I concur with Guido. I feel that making this an error is the best alternative we have.

    @gvanrossum
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    @gvanrossum gvanrossum commented Dec 24, 2020

    Okay, let's do it. It should probably a post-parse check (before we invoke the bytecode compiler but after we have the AST in hand).

    @isidentical
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    @isidentical isidentical commented Dec 25, 2020

    I have a patch ready to go, but I'd prefer to block this issue until bpo-42737 is resolved/decided.

    @isidentical
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    @isidentical isidentical commented Dec 26, 2020

    One thing to note here, currently Pablo and I are trying to bring annotation unparsing from the compiler to the parser in bpo-41967. If we do so, the annotations won't cause any side effects on the symbol table generation.

    @markshannon
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    @markshannon markshannon commented Jan 6, 2021

    I've also opened bpo-42837 which is about fixing the symbol table, so that it is correct w.r.t. to current behavior.

    I'd like to fix it ASAP as the compiler should be able to rely on the symbol table being correct.

    Of course, once we have decided what the behavior should be, then it may need to be updated again.

    I'm inclined to agree that 'yield' in an annotation should probably be a syntax error, but I haven't put much thought into to.

    @gvanrossum
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    @gvanrossum gvanrossum commented Jan 6, 2021

    Yield in an annotation should be a syntax error.

    @markshannon
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    @markshannon markshannon commented Jan 7, 2021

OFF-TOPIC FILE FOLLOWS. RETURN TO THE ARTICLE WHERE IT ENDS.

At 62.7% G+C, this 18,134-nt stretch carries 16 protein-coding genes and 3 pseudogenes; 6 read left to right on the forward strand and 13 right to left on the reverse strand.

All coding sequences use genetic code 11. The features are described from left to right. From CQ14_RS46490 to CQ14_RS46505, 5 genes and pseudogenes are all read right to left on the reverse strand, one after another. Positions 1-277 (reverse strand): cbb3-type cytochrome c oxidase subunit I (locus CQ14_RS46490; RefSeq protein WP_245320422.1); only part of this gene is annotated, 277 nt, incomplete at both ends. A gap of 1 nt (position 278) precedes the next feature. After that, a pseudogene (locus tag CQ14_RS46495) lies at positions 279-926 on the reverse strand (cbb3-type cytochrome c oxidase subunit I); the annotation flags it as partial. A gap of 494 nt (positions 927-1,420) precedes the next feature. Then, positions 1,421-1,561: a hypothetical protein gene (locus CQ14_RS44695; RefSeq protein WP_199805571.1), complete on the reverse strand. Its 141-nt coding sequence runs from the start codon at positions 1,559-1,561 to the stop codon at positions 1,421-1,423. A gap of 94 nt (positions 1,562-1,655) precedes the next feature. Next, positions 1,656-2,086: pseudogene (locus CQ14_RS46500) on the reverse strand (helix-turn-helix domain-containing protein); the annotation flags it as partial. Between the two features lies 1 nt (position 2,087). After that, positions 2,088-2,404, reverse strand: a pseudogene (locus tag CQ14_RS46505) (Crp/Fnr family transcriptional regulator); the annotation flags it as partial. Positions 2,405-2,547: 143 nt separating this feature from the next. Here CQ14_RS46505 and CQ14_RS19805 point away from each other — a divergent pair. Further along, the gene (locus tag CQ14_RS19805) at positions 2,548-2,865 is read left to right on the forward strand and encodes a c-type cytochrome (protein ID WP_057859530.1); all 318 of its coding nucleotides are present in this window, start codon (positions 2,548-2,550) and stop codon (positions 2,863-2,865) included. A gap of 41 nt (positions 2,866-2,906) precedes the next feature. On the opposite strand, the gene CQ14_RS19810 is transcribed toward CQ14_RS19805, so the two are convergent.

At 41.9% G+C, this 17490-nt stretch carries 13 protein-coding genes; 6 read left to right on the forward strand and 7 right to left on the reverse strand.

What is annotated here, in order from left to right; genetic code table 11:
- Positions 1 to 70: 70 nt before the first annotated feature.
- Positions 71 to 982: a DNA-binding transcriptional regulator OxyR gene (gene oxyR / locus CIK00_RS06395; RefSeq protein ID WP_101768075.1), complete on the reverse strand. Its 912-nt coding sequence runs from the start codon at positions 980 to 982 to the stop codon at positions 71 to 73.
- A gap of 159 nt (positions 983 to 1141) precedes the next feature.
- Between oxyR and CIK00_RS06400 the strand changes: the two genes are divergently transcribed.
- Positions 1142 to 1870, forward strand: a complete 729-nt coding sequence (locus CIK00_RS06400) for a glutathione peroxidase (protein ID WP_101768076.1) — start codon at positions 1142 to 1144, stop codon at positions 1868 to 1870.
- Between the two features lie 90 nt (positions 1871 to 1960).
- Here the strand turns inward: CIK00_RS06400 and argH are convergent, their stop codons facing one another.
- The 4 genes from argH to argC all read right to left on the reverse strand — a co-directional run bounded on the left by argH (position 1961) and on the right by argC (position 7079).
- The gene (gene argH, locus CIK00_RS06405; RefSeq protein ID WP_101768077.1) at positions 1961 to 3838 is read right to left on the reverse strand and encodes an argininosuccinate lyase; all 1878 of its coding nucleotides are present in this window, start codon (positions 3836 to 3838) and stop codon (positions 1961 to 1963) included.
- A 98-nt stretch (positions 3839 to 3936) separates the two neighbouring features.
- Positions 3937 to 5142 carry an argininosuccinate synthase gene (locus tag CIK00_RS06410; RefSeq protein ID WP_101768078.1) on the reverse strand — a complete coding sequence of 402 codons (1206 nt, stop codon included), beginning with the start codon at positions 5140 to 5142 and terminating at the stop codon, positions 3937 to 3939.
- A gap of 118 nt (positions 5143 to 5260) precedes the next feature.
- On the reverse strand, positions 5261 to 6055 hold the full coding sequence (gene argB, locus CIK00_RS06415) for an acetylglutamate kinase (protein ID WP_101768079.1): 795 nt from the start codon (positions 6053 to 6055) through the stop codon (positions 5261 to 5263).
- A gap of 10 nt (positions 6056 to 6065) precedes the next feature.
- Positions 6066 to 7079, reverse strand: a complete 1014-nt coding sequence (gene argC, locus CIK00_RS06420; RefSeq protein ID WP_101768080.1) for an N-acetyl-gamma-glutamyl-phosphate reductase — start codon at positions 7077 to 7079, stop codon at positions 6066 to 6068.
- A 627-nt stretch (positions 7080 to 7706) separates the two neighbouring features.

What's the process for making a decision on whether to make 'yield' in an annotation a syntax error?

    As a language change it should have a PEP, IMO.
    The PEP will be short, and shouldn't need a long-winded acceptance process.
    I just think that a PEP is more visible to the community than the bug tracker.

    I'm happy to write the PEP.

    @serhiy-storchaka
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    @serhiy-storchaka serhiy-storchaka commented Jan 7, 2021

    Should not "await" and "async for" (in comprehesions) and ":=" be forbidden too?

    @gvanrossum
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    @gvanrossum gvanrossum commented Jan 7, 2021

    I wouldn’t have thought you’d need a PEP for this but if you want to write one that sounds like the right thing.

    Re: async and walrus: I think those are different, their presence doesn’t affect the meaning of the function like yield. We can’t hope to prevent side effects syntactically.

    @serhiy-storchaka
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    @serhiy-storchaka serhiy-storchaka commented Jan 7, 2021

    Does not walrus affect the meaning of variable? And await affects the meaning of generator expression.

    @gvanrossum